Thursday, March 21, 2013

The Gospel according to Harper Lee - II

A Meek and Lowly Father

Scout says of her father,

“Atticus was feeble: he was nearly fifty...Our father didn't do anything.... Atticus did not drive a dump-truck for the county, he was not the sheriff, he did not farm, work in a garage or do anything that could possibly arouse the admiration of anyone.”

But when the Sheriff hands his rifle to Atticus to take out a rabid dog in the street with a difficult long shot, Scout is excited to finally have something to brag about.

“When we went home I told Jem we'd really have something to talk about at school on Monday. Jem turned on me.
“Don't say anything about it Scout,” he said.
“What? I certainly will. Ain't everybody's daddy the deadest shot in Maycomb County.”
Jem said, “I reckon if he wanted us to know it, he'da told us.”
“Maybe it just slipped his mind,” I said.
“Naw, Scout, it's something you wouldn't understand. Atticus is real old, but I wouldn't care if he couldn't do anything - I wouldn't care if he couldn't do a blessed thing.”
Jem picked up a rock and threw it jubilantly at the carhouse. Running after it, he called back: “Atticus is a gentleman, just like me!” (Chapter 10)

In this story, Scout discovers in her “feeble” father a heroic sharpshooter. Jem's discovery is deeper. He begins to understand the depth of his father's character, a discovery that fills him with love, and, instead of a desire to revel in his father's skill with a gun, a desire to imitate his gentlemanly humility. One might say that Scout is still seeing the father with the eyes of the Old Testament, while Jem has begun to see the father with the eyes of the New.

Truly admirable, loving, but also unattainable, Atticus provides a perfect model for what Girard calls “external mediation.” Atticus inspires imitation without ever engendering rivalry (unlike the internally mediated dynamic between the siblings Jem and Scout, where rivalrous fights frequently break out). We live in a world where such fathers are increasingly deposed, exposed as just as imperfect as the rest of us - no longer “arousing the admiration of anyone.”  Now we have only one father left who we can worship the way Jem worships Atticus: the Heavenly Father.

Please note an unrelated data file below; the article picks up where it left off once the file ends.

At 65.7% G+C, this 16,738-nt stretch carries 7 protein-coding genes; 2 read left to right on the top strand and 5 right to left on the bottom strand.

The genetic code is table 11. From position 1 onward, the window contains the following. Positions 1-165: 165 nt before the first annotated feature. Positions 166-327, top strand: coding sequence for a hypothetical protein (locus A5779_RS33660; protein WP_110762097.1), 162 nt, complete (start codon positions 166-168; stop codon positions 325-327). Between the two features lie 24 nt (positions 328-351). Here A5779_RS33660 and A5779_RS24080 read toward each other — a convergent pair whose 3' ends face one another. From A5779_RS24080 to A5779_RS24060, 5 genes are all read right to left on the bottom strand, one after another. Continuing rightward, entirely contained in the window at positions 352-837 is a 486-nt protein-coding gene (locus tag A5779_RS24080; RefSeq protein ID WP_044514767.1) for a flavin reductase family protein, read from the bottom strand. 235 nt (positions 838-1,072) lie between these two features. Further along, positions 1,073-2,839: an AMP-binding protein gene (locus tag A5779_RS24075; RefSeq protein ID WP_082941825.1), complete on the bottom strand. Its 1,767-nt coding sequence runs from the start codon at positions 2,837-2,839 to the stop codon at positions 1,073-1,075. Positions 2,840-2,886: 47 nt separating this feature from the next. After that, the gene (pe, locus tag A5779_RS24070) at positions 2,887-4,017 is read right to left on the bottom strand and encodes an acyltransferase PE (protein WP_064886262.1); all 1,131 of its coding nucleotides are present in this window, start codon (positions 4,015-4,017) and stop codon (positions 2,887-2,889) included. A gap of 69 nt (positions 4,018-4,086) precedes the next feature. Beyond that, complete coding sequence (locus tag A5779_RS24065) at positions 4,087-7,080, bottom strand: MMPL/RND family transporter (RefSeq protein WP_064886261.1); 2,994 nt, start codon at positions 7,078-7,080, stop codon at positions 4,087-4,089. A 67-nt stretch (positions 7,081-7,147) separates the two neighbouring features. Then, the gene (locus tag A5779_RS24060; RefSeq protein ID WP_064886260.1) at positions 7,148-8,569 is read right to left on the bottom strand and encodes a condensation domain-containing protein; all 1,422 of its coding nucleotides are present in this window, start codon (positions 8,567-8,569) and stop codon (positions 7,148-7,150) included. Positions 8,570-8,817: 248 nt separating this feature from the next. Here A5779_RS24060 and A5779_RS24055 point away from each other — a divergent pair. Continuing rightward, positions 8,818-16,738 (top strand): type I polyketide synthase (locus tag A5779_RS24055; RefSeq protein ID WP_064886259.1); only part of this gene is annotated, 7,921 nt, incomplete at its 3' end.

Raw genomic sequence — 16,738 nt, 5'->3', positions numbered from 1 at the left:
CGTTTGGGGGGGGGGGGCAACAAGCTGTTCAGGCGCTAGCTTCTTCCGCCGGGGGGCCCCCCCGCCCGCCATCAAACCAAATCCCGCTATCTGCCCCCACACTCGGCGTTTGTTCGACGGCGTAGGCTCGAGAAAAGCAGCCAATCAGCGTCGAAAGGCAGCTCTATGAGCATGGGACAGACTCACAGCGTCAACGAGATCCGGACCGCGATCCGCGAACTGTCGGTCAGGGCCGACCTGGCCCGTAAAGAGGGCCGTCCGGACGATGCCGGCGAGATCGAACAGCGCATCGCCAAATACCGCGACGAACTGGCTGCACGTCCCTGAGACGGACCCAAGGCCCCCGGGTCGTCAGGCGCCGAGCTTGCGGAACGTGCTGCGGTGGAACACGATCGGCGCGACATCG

With the Christian deconstruction of the scapegoat mechanism, we can no longer come together by being altogether against the single other. Nor do we have earthly fathers left who can keep our mimetic rivalries from getting out of had with the big scary "Because I said so," of patriarchy's sacred wrath. Now our options are reduced to the rivalrous anarchy of each against each, or coming together altogether for the Other One.

The Christian God can seem old and feeble. Out of fashion, and revealed in weakness. What kind of God is that? It is indeed a strange claim that Christians make: that of all the powers competing for our worship, the single one that is worthy is the Lamb that was slain. God the Victim, the Vulnerable One, the Suffering Servant. Strange, and yet, the more I think about this, the more I feel like Jem. I want to throw something, my joy in this humility is so fierce.

No comments:

Post a Comment